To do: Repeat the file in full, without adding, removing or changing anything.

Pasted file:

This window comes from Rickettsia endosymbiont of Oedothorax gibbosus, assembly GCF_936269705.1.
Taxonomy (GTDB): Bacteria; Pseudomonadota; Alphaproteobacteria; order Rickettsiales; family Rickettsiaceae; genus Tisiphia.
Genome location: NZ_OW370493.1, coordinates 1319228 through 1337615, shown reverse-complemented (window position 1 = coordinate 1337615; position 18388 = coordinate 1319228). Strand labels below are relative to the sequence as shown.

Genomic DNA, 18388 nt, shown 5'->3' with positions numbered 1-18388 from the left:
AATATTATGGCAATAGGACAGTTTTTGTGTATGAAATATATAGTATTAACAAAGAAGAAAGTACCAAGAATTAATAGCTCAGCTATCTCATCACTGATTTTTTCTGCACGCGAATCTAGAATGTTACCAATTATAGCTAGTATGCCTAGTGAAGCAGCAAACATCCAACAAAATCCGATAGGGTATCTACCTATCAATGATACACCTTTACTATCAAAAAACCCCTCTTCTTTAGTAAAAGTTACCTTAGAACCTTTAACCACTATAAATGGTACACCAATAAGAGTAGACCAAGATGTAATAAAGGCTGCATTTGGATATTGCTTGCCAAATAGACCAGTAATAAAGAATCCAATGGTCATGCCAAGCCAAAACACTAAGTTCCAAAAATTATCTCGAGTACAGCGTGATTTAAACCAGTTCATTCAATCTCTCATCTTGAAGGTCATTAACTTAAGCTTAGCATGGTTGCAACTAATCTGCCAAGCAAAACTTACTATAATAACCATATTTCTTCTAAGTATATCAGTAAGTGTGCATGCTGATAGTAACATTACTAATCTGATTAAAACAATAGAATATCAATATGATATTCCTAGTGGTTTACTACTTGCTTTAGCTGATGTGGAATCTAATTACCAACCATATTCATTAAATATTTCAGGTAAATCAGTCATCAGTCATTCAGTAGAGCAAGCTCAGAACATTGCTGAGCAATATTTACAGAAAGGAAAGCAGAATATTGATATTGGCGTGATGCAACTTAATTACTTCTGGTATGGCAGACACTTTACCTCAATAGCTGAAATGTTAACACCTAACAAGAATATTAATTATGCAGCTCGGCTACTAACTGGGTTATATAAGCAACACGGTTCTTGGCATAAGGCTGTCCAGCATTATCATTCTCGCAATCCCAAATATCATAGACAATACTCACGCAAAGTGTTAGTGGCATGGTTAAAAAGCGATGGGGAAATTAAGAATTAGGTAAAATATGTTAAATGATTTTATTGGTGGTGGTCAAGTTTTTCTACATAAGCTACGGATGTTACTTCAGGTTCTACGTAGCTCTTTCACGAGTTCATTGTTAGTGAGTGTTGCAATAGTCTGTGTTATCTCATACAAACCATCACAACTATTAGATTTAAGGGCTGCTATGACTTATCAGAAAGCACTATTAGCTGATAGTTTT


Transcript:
This window comes from Rickettsia endosymbiont of Oedothorax gibbosus, assembly GCF_936269705.1.
Taxonomy (GTDB): Bacteria; Pseudomonadota; Alphaproteobacteria; order Rickettsiales; family Rickettsiaceae; genus Tisiphia.
Genome location: NZ_OW370493.1, coordinates 1319228 through 1337615, shown reverse-complemented (window position 1 = coordinate 1337615; position 18388 = coordinate 1319228). Strand labels below are relative to the sequence as shown.

Genomic DNA, 18388 nt, shown 5'->3' with positions numbered 1-18388 from the left:
AATATTATGGCAATAGGACAGTTTTTGTGTATGAAATATATAGTATTAACAAAGAAGAAAGTACCAAGAATTAATAGCTCAGCTATCTCATCACTGATTTTTTCTGCACGCGAATCTAGAATGTTACCAATTATAGCTAGTATGCCTAGTGAAGCAGCAAACATCCAACAAAATCCGATAGGGTATCTACCTATCAATGATACACCTTTACTATCAAAAAACCCCTCTTCTTTAGTAAAAGTTACCTTAGAACCTTTAACCACTATAAATGGTACACCAATAAGAGTAGACCAAGATGTAATAAAGGCTGCATTTGGATATTGCTTGCCAAATAGACCAGTAATAAAGAATCCAATGGTCATGCCAAGCCAAAACACTAAGTTCCAAAAATTATCTCGAGTACAGCGTGATTTAAACCAGTTCATTCAATCTCTCATCTTGAAGGTCATTAACTTAAGCTTAGCATGGTTGCAACTAATCTGCCAAGCAAAACTTACTATAATAACCATATTTCTTCTAAGTATATCAGTAAGTGTGCATGCTGATAGTAACATTACTAATCTGATTAAAACAATAGAATATCAATATGATATTCCTAGTGGTTTACTACTTGCTTTAGCTGATGTGGAATCTAATTACCAACCATATTCATTAAATATTTCAGGTAAATCAGTCATCAGTCATTCAGTAGAGCAAGCTCAGAACATTGCTGAGCAATATTTACAGAAAGGAAAGCAGAATATTGATATTGGCGTGATGCAACTTAATTACTTCTGGTATGGCAGACACTTTACCTCAATAGCTGAAATGTTAACACCTAACAAGAATATTAATTATGCAGCTCGGCTACTAACTGGGTTATATAAGCAACACGGTTCTTGGCATAAGGCTGTCCAGCATTATCATTCTCGCAATCCCAAATATCATAGACAATACTCACGCAAAGTGTTAGTGGCATGGTTAAAAAGCGATGGGGAAATTAAGAATTAGGTAAAATATGTTAAATGATTTTATTGGTGGTGGTCAAGTTTTTCTACATAAGCTACGGATGTTACTTCAGGTTCTACGTAGCTCTTTCACGAGTTCATTGTTAGTGAGTGTTGCAATAGTCTGTGTTATCTCATACAAACCATCACAACTATTAGATTTAAGGGCTGCTATGACTTATCAGAAAGCACTATTAGCTGATAGTTTT